| A survey of potential disease-causing organisms in bait shrimp from West Galveston Bay, Texas - :5691 | National Marine Fisheries Service (NMFS)
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A survey of potential disease-causing organisms in bait shrimp from West Galveston Bay, Texas
  • Published Date:
    1985
Filetype[PDF - 4.54 MB]


Details:
  • Personal Authors:
  • Corporate Authors:
    Southeast Fisheries Center (U.S.), Galveston Laboratory, ; Southeast Fisheries Center (U.S.) ;
  • Description:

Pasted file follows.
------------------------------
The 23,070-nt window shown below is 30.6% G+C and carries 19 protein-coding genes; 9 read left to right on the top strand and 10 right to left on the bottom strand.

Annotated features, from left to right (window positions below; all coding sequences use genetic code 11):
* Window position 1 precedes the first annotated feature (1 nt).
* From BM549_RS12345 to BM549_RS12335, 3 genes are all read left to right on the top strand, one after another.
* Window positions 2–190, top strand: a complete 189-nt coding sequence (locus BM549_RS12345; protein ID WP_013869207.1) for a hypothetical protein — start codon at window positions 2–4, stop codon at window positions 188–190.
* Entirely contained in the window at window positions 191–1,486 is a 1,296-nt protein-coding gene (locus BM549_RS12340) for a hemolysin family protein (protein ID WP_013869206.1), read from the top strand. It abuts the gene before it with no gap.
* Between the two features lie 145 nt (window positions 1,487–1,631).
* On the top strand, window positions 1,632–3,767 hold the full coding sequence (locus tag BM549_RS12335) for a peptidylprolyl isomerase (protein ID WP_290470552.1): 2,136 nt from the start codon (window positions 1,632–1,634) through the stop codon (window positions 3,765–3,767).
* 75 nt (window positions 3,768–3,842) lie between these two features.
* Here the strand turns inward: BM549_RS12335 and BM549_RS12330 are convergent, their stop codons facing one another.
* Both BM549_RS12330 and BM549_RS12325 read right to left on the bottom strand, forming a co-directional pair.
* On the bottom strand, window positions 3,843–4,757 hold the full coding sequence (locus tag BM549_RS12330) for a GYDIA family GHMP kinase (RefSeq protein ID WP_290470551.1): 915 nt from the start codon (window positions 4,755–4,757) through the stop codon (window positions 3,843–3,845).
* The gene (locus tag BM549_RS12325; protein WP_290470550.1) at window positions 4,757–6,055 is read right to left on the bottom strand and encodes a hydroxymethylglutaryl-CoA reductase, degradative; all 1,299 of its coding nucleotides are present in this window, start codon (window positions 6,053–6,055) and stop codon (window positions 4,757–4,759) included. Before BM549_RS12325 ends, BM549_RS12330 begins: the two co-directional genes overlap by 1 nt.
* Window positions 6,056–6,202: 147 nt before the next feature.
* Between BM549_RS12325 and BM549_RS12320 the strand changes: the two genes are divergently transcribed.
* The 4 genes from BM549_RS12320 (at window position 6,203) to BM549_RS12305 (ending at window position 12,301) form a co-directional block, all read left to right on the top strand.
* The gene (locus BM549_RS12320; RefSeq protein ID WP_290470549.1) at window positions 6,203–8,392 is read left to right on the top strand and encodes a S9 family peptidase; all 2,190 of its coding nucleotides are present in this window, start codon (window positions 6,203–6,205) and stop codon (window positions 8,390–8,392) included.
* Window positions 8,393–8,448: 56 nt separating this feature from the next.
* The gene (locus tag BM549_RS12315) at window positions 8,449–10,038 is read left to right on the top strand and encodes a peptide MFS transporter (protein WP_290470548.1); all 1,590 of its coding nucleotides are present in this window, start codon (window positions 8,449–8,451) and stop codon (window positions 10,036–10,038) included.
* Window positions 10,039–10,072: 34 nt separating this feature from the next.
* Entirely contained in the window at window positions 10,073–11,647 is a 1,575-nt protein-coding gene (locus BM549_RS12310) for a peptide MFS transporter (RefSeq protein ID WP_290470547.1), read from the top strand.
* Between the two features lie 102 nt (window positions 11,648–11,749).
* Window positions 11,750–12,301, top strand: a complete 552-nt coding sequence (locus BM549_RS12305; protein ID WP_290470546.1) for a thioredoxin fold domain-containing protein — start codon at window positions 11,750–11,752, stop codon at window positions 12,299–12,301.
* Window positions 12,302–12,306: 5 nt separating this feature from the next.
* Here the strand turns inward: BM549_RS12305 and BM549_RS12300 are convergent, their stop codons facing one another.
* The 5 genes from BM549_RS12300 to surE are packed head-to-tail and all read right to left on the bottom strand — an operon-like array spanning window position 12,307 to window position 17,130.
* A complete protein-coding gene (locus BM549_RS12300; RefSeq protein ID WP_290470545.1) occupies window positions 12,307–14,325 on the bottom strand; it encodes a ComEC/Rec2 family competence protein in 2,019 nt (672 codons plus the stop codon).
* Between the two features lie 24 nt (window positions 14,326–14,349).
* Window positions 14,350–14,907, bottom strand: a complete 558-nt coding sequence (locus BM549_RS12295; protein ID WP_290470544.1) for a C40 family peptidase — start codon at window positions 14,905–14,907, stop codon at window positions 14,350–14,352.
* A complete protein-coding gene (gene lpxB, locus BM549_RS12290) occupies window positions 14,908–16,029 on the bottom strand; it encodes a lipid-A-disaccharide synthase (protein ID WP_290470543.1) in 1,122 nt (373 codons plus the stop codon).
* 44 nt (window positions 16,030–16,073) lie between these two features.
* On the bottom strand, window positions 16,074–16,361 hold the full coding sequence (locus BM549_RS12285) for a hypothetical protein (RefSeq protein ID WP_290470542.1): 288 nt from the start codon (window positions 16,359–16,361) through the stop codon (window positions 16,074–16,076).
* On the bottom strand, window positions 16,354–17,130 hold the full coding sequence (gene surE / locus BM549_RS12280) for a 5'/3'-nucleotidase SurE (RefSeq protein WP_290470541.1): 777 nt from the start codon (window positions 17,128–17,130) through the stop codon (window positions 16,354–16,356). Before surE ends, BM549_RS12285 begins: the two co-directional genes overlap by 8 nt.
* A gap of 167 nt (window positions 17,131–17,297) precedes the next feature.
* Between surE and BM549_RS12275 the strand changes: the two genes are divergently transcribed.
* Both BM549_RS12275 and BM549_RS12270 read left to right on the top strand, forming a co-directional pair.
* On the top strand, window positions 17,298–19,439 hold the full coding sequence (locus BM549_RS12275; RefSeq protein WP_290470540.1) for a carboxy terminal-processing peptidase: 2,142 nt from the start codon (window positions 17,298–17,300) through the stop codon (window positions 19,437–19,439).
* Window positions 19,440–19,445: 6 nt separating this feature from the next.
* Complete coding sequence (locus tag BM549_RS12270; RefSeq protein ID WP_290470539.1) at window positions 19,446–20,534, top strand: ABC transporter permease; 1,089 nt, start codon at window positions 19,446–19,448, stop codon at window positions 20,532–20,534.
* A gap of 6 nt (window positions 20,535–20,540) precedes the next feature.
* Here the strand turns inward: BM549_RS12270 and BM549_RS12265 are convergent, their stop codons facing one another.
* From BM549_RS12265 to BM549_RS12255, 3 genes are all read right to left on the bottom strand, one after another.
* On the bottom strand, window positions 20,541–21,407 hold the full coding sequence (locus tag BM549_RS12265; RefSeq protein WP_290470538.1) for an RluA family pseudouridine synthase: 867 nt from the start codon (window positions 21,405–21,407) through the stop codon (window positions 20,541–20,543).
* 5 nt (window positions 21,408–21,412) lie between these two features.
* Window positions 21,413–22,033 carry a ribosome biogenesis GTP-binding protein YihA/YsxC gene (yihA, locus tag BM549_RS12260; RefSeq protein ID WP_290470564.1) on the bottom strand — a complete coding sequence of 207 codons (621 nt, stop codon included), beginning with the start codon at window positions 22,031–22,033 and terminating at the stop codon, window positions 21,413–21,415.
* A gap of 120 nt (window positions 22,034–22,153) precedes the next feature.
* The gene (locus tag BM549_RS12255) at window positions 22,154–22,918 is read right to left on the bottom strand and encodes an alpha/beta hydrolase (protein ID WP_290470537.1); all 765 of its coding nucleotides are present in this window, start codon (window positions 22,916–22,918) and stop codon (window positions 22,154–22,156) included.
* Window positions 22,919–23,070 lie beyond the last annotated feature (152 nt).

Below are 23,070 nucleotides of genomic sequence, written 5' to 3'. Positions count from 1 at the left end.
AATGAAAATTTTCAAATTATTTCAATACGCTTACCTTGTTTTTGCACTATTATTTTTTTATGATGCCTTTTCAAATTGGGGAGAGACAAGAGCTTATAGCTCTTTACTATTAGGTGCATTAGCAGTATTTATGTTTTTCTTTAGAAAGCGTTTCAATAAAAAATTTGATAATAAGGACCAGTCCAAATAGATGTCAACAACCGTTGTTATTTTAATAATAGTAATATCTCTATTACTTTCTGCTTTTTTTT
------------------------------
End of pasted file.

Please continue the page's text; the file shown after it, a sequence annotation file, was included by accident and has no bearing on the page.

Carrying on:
Data are presented from a one year survey of potential disease-causing organisms in white shrimp, penaeus setiferus, and brown shrimp, K. aztecus, collected by commercial bait dealers in West Galveston Bay, Texas. The shrimp examined were purchased from bait dealers at 12 to 18 day intervals beginning on November 19, 1973 and continuing until November 22, 1974. Bacteria isolated from the blood of shrimp were predominately of the genera Vibrio, Aeromonas, and Pseudomonas. Vibrio occurred most often during July, August, and September, Aeromonas in the spring and fall, and, Pseudomonas in September, October, and November. One imperfect fungus of the genus Fusarium was isolated in March. An unidentified suctorian was observed attached to shrimp gills from May through December, while the peritrichous ciliate, Lagenophrys, was on the gills during all months except August and was most frequent in May and June. Two species of the stalked, peritrichous ciliates Epistylis and Zoothamnium were observed attached to the gills. Epistylis occurred in March and September, while Zoothamnium was widespread, occurring in every month with the highest incidence in May, June, and July. The gregarine, Nematopsis penaeus, was observed in the digestive tract of shrimp throughout the study. Only two shrimp exhibiting microsporidosis were found: Nosema nelsoni in April and Thelohania sp. in May. Larval nematodes were found in 10 to 100% of all samples except in November 1973. Seasonally, the incidence was highest during January through March. Numerous unidentified cestode procercoid larvae were observed in the midgut. The highest incidence occurred in August and September. The incidence of the larval Trypanorhynchid cestode, prochristianella hispida, remained fairly constant with little difference occurring between brown and white shrimp. Several unidentified Cyclophylidean larvae were observed encysted in the wall of the midgut of one shrimp and a metacer- caria of Opeocoeloides fimbriatus was observed in the hepatopancreas of brown shrimp.

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